Recently I asked myself a simple question: “What is essential?”
If you have traveled with a baby or have seen anyone travel with a baby with piles of belongings in tow, you may appreciate the unique challenge implicit between the lines of this blog.
My two and a half month old daughter was my traveling companion for this weekend visit to my hometown. We were returning for a very special wedding.
The trip only lasted a day and a half, so I thought I could do it. I thought I could live on the bare minimum.
To pack for two in a backpack, I asked myself, “What is absolutely essential?”
Of course, I packed my Think Time, a pen, my phone, and a charger. Then, I added my most essential makeup items, our clothes for the wedding, my baby sling, diapers, wipes, and a few more things. I evaluated what items I need not duplicate as I stayed with my family. I wore layers, and I chose one–yes, just one–pair of shoes for the weekend.
It was shocking how little I was able to pack to successfully travel-even with a baby!
Oddly enough, the book I was going to bring with me did not make the cut.
Can you guess the title?
That’s right! How did you know?
Greg McKeown’s new New York Times Best Seller–Essentialism: The Disciplined Pursuit of Less.
This refreshing book is full of solutions that involve saying a careful “yes” to only that which is essential.
While many of us feel frazzled, directionless, and overwhelmed as a way of life, McKeown refreshingly encourages us to pursue only what is essential. Like my backpack (plus car seat) vacation, what is essential is much less than we think.
In this blog, I will walk you through some of the tools of Think Time that guide you through evaluating what is essential.
When you create a clear vision of where you are going, you can immediately see what actions align with your vision. High results activities that support your vision are essential.
When you identify your priorities and actively decide what you will prune to maintain energy and resources for those, you can immediately identify what is essential.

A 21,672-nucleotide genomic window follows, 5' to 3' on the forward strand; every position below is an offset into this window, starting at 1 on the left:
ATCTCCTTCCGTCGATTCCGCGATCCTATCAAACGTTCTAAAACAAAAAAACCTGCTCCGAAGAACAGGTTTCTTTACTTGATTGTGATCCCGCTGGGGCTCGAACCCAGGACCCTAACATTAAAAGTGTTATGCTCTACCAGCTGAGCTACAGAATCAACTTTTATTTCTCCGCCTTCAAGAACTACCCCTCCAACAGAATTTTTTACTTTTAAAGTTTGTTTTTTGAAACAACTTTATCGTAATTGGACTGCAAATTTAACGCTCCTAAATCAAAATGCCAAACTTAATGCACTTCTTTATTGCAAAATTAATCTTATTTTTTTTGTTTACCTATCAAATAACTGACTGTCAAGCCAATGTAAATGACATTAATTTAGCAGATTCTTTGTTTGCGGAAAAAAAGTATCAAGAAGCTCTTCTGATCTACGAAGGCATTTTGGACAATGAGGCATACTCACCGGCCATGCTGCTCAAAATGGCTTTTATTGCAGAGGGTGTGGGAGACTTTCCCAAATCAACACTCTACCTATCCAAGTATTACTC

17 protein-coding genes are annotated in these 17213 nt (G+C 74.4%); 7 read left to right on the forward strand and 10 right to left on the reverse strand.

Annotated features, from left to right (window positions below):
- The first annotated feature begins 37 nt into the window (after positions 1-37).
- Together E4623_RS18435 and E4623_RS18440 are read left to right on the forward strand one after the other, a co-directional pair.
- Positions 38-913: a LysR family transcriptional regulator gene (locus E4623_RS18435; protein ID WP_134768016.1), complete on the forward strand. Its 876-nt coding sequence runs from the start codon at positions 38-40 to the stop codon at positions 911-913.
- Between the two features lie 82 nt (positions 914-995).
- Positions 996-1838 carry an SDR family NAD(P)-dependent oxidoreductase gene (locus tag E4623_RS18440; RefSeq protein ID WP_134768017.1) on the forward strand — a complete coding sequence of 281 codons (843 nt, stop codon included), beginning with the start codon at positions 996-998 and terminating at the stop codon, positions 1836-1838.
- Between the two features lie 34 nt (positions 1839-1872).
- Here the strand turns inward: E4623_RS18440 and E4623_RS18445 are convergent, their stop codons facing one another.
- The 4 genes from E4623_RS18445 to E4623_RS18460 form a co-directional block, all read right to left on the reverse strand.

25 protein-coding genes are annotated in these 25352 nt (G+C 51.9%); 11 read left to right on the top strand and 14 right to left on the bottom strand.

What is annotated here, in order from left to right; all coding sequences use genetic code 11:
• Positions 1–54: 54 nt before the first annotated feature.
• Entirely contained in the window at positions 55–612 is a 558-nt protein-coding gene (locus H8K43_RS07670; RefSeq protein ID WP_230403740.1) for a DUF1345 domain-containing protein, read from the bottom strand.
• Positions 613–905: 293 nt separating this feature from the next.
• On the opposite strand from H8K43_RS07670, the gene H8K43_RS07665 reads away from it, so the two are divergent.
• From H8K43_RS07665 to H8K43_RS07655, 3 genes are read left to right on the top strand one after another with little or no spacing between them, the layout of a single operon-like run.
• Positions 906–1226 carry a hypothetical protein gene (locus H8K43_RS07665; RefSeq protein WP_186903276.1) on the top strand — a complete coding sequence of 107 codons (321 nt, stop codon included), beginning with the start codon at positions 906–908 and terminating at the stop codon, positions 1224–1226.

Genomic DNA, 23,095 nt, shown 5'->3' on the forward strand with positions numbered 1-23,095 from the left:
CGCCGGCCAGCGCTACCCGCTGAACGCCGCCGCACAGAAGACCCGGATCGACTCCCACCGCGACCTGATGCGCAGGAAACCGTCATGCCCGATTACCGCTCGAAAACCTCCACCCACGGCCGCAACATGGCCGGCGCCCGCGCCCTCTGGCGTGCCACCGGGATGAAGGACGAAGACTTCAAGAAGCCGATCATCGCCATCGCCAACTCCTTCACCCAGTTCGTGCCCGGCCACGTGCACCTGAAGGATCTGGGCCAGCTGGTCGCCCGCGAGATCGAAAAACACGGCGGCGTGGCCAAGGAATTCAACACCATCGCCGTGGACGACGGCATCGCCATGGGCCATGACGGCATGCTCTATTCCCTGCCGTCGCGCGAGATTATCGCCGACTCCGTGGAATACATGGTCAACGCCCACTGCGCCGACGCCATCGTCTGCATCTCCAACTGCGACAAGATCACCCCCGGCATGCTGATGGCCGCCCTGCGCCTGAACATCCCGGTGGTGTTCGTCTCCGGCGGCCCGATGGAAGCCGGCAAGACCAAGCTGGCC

When you sketch or write on the inside of the Serenity Circle what is within your responsibility, you can further clarify what is essential.
When you filter your actions according to those that give you the most return on your investment, you can immediately see what is essential.
When you live off your calendar and not only from your to do list, the limited space in your real life again clarifies what is most essential.
Identifying what is essential is “essential” to living a life focused on what matters most. To do this, allow Think Time’s Dream, Decide, Do, & Review process to guide you through selecting what is essential in your life. To go deeper on this aspect of taking time to think time, we recommend to you McKeown’s excellent book, Essentialism.
What are some things that are essential in your life?
What is absolutely essential? @thinktimetweets
Many of us feel frazzled, directionless, and overwhelmed as a way of life. @thinktimetweets
The tools of Think Time guide you through evaluating what is essential. @thinktimetweets
Use The Rosebush to identify your essential priorities. @thinktimetweets
Actively decide what you will prune to maintain energy and resources for what matters most. @thinktimetweets
Use the Serenity Circle to sketch or write what is within your responsibility to clarify what is essential. @thinktimetweets
Use the Decide Phase of Think Time to find which actions give you the most return on your investment. These are essential. @thinktimetweets
When you live off your calendar and not only from your to do list, the limited space in your real life clarifies what is most essential. @thinktimetweets
Identifying what is essential is “essential” to living a life focused on what matters most. @thinktimetweets
Christine Wilson, LPC
Co-Founder, Think Time
Think Time Life Leadership System
Use your whole brain to live your whole life.
Shop now at think-time.com.